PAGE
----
Do serc im anmain, do grád im chride,
tabair dam amlaid, a Rí secht nime.
Raise Thou me heav’nward, O Pow’r of my pow’r.
To be raised heavenward draws to mind the promise of eternal life being lived right now. Why do we think eternity suffers a fracture at our death? Why do we think there are two lives lived, one temporal and one eternal separated by a firewall of death?
Oh that I would have the mindfulness and courage to live each moment as if it were fully connected to every moment beyond, and finally to the moment of eternity! Therefore, each moment would become a thing of beauty onto itself because it is connected to eternity.
…each moment would become a thing of beauty onto itself because it is connected to eternity.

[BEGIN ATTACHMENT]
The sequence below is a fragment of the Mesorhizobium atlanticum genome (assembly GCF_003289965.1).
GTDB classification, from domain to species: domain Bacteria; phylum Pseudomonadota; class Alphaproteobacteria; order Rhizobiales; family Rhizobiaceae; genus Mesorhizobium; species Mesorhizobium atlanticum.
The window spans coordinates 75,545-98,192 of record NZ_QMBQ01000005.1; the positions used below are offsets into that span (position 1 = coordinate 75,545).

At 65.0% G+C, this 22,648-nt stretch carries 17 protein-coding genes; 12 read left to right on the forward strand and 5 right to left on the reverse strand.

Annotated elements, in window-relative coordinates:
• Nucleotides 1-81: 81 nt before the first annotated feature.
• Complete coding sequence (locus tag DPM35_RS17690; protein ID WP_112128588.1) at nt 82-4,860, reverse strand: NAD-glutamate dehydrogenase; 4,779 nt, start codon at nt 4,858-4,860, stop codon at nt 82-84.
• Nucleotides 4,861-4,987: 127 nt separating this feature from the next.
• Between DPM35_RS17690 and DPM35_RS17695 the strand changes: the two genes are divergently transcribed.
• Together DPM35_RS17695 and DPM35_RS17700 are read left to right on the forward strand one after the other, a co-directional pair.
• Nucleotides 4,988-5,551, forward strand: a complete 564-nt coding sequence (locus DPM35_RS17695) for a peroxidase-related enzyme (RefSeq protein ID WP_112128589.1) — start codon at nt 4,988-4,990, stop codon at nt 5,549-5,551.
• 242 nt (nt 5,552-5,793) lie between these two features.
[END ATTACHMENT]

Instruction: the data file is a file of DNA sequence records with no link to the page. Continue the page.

Grief and doubt, anger and even despair would take on a new, shinning quality in the light of eternity. This, then goes to the clause, “power of my power”. Even in the midst of hell on earth, one could be coursing with God’s power if one were connecting that moment of torment to the eternal.
Even as I type this, I find myself in a moment of high anxiety. I’ve had many anxious moments for weeks now, honestly, and I’m struggling to put this idea into practice. I pause and pray, “Lord, help me to stay mindful of eternity.” I wait for my nervous stomach to stop churning, and for the trembling in my limbs to cease. I wait for my imagination to become still instead of constantly projecting worst-case scenarios on the movie screen of my brain. But none of those things happen.
To be raised heavenward is not necessarily to have earth changed. His power is my power because of my weakness.